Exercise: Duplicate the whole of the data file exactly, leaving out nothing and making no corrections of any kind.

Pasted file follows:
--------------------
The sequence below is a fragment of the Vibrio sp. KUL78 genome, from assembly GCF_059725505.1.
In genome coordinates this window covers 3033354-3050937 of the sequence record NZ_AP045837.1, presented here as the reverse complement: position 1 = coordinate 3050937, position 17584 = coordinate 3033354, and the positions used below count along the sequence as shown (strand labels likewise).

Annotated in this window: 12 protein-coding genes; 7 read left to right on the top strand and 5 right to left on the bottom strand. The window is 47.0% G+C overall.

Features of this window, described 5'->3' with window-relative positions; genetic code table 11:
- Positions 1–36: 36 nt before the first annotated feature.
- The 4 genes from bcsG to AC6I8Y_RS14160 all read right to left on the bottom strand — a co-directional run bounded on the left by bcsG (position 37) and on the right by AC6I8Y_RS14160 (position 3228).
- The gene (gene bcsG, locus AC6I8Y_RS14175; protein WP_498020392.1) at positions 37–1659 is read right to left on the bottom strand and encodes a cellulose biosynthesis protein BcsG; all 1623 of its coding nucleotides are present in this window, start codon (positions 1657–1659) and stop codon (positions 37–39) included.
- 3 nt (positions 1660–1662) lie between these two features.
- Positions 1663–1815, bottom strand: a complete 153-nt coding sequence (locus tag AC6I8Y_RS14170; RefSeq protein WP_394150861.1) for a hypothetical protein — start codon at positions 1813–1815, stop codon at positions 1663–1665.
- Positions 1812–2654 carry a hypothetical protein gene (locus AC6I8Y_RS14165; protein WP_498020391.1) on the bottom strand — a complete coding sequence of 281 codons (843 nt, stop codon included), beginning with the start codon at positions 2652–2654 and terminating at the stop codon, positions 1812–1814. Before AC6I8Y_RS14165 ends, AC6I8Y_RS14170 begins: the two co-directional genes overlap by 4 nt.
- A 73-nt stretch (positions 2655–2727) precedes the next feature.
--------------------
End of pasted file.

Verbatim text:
The sequence below is a fragment of the Vibrio sp. KUL78 genome, from assembly GCF_059725505.1.
In genome coordinates this window covers 3033354-3050937 of the sequence record NZ_AP045837.1, presented here as the reverse complement: position 1 = coordinate 3050937, position 17584 = coordinate 3033354, and the positions used below count along the sequence as shown (strand labels likewise).

Annotated in this window: 12 protein-coding genes; 7 read left to right on the top strand and 5 right to left on the bottom strand. The window is 47.0% G+C overall.

Features of this window, described 5'->3' with window-relative positions; genetic code table 11:
- Positions 1–36: 36 nt before the first annotated feature.
- The 4 genes from bcsG to AC6I8Y_RS14160 all read right to left on the bottom strand — a co-directional run bounded on the left by bcsG (position 37) and on the right by AC6I8Y_RS14160 (position 3228).
- The gene (gene bcsG, locus AC6I8Y_RS14175; protein WP_498020392.1) at positions 37–1659 is read right to left on the bottom strand and encodes a cellulose biosynthesis protein BcsG; all 1623 of its coding nucleotides are present in this window, start codon (positions 1657–1659) and stop codon (positions 37–39) included.
- 3 nt (positions 1660–1662) lie between these two features.
- Positions 1663–1815, bottom strand: a complete 153-nt coding sequence (locus tag AC6I8Y_RS14170; RefSeq protein WP_394150861.1) for a hypothetical protein — start codon at positions 1813–1815, stop codon at positions 1663–1665.
- Positions 1812–2654 carry a hypothetical protein gene (locus AC6I8Y_RS14165; protein WP_498020391.1) on the bottom strand — a complete coding sequence of 281 codons (843 nt, stop codon included), beginning with the start codon at positions 2652–2654 and terminating at the stop codon, positions 1812–1814. Before AC6I8Y_RS14165 ends, AC6I8Y_RS14170 begins: the two co-directional genes overlap by 4 nt.
- A 73-nt stretch (positions 2655–2727) precedes the next feature.